In an effort to enact lasting change and greater accountability, Under Armour today revealed a series of new diversity and inclusion actions related to hiring, compensation and workplace culture.
In addition to the company’s existing commitment to have 30% of director and above positions represented by Black, Indigenous and People of Color (BIPOC), it is committed to filling 12% of those roles with Black talent specifically by 2023. (The percentages currently stand at 20% and 7%, respectively.)
Also, the company stated it is committing to 30% of its executive team succession slates to be filled by BIPOC, with 12% to be filled by Black talent by 2023.
Other hiring and promotions goals include further tying executive annual incentive pay to meeting these goals, tripling its investment in professional development for underrepresented employees and doubling its investment in finding diverse talent, which includes Historically Black Colleges and Universities, Hispanic-Serving Institutions and other BIPOC organizations.
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In an effort to make the environment at Under Armour more inclusive, the company said it has launched a virtual series designed to encourage meaningful conversations on anti-racism and racial justice issues. Next month, it will launch mandatory cultural competency and inclusive environment training for its leadership.
Also, Under Armour said it will examine its product creation cycle and marketing processes to make sure BIPOC voices are represented and participate in reviews with its board of directors to assess its D & I progress. The company is recognizing Juneteenth as a paid company holiday beginning in 2021.
From a philanthropic standpoint, Under Armour stated it will invest in organizations supporting social justice and racial equity, increase volunteer service benefits to 40 hours available each year and launch a non-partisan global educational voting campaign. Also, the brand stated it will look to advance supplier diversity and create business partnerships with diverse suppliers and partners.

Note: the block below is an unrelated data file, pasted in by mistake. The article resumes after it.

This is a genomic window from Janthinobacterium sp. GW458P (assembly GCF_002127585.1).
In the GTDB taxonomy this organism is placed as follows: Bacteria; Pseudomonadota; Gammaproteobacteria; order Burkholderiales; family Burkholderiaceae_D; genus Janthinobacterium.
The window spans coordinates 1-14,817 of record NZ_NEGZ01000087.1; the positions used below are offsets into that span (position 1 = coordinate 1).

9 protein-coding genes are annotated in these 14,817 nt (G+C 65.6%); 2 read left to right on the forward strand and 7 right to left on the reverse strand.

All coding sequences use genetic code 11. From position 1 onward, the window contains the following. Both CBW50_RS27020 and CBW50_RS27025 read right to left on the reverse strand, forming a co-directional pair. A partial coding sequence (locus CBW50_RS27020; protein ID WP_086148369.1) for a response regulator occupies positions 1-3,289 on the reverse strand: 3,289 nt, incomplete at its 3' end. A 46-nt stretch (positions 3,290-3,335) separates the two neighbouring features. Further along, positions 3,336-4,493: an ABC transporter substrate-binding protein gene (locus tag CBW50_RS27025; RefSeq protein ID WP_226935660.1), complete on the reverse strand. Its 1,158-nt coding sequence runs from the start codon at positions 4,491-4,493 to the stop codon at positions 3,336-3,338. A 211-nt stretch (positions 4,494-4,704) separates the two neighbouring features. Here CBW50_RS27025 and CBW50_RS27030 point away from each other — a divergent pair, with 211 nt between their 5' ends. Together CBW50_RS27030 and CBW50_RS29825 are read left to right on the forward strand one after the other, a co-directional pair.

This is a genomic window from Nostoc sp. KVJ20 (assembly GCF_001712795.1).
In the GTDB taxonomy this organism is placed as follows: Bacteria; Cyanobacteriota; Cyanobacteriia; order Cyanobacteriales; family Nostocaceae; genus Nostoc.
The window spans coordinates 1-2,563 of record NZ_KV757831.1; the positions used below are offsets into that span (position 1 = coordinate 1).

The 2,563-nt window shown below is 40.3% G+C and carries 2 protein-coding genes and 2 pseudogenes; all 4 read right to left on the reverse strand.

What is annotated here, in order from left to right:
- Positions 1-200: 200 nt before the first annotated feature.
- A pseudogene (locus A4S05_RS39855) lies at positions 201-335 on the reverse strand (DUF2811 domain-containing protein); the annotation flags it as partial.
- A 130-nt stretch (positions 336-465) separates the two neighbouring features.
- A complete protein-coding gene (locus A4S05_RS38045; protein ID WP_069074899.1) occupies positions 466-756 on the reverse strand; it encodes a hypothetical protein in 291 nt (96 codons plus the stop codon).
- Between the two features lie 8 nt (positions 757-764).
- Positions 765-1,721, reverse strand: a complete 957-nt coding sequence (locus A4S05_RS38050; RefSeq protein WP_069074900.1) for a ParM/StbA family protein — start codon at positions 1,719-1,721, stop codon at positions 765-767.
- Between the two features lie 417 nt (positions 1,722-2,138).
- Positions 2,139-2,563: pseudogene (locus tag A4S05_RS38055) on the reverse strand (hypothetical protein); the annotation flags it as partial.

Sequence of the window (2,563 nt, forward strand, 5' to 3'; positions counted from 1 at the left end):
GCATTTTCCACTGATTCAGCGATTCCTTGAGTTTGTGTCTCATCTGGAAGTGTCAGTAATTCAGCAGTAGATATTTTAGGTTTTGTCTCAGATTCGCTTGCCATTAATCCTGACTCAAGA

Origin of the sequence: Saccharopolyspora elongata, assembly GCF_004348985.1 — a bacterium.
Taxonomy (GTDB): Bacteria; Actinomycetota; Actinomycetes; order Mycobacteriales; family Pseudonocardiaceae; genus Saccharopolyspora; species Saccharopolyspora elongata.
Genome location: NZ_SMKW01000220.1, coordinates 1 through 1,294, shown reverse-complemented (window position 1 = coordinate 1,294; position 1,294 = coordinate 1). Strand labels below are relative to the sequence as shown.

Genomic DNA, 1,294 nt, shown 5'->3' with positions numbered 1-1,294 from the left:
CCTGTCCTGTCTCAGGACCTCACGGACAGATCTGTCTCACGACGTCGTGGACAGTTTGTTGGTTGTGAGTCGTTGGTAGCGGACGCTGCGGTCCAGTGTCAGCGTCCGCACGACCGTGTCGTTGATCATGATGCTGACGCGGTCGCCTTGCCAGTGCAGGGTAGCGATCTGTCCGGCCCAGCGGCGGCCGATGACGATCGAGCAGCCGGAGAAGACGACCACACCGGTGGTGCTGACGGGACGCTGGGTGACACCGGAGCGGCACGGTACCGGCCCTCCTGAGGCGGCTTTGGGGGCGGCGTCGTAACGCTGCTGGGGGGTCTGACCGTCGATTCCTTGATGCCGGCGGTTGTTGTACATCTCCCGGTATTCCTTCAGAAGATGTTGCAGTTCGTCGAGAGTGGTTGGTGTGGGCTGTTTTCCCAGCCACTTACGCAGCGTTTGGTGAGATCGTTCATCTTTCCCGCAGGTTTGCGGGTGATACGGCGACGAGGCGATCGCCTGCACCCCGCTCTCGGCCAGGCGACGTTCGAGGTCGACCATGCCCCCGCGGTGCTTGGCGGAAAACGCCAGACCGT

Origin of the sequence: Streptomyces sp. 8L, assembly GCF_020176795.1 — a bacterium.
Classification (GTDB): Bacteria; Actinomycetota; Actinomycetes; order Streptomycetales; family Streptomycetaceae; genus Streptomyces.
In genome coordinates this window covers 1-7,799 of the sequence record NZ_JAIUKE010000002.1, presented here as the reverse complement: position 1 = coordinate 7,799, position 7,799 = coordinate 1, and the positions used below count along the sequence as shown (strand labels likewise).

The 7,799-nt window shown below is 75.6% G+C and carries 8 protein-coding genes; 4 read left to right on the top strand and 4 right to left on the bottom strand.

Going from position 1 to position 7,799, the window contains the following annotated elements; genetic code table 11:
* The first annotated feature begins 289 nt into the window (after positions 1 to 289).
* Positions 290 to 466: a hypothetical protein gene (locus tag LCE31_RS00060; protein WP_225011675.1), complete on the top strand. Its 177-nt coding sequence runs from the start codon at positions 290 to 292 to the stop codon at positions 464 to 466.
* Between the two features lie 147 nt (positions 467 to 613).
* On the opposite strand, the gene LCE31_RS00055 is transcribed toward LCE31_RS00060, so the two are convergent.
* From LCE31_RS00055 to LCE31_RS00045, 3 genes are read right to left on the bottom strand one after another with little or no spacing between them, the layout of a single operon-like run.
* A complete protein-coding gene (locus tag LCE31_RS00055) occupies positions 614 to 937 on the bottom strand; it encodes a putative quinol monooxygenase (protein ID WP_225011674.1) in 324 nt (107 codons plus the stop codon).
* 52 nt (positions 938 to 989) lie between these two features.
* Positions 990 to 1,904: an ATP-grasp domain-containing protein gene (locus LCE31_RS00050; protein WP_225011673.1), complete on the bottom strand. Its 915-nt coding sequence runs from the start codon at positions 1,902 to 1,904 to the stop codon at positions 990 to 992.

Aside from listing the new and existing initiatives in a release and on its site, Under Armour revealed the goals across its social media accounts.
Although Under Armour is the latest athletic brand to bolster its diversity and inclusion efforts, other market leaders have also enacted their own plans to create change.
Foot Locker Inc., for instance, revealed in early June that it will invest $200 million over the next five years to support the Black community through economic development and education initiatives.
Under Armour competitor Nike announced in early June a $40 million commitment over the next four years to “support the Black community in the U.S. on behalf of the Nike, Jordan and Converse brands.” The funds will be targeted toward organizations focused on social justice, education and addressing racial inequality in America, the company added.
And in late June, Lululemon stated it was expanding its Diversity, Equity and Action team by hiring a head of global diversity equity and inclusion and committing $5 million annually to fund internal efforts. Additionally, the brand said all employees will participate in anti-racism and anti-discrimination training by September, and voluntary employee-led resource groups will be developed, along with an advisory committee comprised of ambassadors with “diverse knowledge and skill.”